Download the vSphereCPUSocketToCoreUsage module

Download the vSphereCPUSocketToCoreUsage module

Let's take a look at importing the downloaded module into PowerShell and running the script to audit your VMware vSphere environment licensing. Here, we use Visual Studio Codes as the Code Editor interface with PowerShell. Below is a quick run-through of the steps to import the module into your PowerShell environment after downloading the module.

The cmdlet we run is the Get-vSphereCPUSocketToCoreUsage function. As you can see, we are simply importing the parent module from the extracted directory, connecting to vCenter Server, running the function, and receiving the output of the audit of our vSphere clusters.

***Note*** If you run the function without any parameters, it will iterate through your vSphere environment and audit ALL clusters and their respective CPU cores per socket and determine the future license requirements based on the cores that are physically installed.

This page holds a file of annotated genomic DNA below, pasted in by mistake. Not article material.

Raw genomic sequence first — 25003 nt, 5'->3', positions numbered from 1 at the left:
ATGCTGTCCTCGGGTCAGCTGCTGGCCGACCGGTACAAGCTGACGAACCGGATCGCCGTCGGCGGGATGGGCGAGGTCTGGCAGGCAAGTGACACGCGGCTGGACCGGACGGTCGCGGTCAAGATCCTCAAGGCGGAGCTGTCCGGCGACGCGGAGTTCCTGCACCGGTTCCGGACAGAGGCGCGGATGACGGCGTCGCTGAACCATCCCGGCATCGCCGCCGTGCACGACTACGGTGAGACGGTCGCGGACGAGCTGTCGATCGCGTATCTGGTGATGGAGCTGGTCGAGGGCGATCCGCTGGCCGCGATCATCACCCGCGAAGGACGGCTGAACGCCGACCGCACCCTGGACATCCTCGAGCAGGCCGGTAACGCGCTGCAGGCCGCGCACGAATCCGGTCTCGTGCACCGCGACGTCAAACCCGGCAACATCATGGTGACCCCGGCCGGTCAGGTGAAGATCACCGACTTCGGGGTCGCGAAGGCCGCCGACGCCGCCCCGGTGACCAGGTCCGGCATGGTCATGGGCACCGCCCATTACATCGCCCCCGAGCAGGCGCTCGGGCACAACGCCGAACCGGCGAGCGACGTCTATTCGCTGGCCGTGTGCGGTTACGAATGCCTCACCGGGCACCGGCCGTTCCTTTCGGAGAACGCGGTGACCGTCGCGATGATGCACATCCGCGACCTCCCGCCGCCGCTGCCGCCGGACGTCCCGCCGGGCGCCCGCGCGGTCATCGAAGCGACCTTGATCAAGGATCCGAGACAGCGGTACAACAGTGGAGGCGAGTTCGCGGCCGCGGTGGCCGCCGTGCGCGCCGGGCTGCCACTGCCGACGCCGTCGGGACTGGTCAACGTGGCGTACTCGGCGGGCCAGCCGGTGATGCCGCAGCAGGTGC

• You can add the -Cluster parameter to explicitly audit a particular vSphere cluster for licensing purposes.
Import the PowerShell module and run the function to audit VMware licensing

Import the PowerShell module and run the function to audit VMware licensing

One thing to be aware of if you hit the VMware KB and downloaded the audit script as soon as it was posted: There was an updated version of the script that was posted shortly after the first version was available for download. The first version of the script either incorrectly "added" the number of sockets * cores or counted hyperthreads.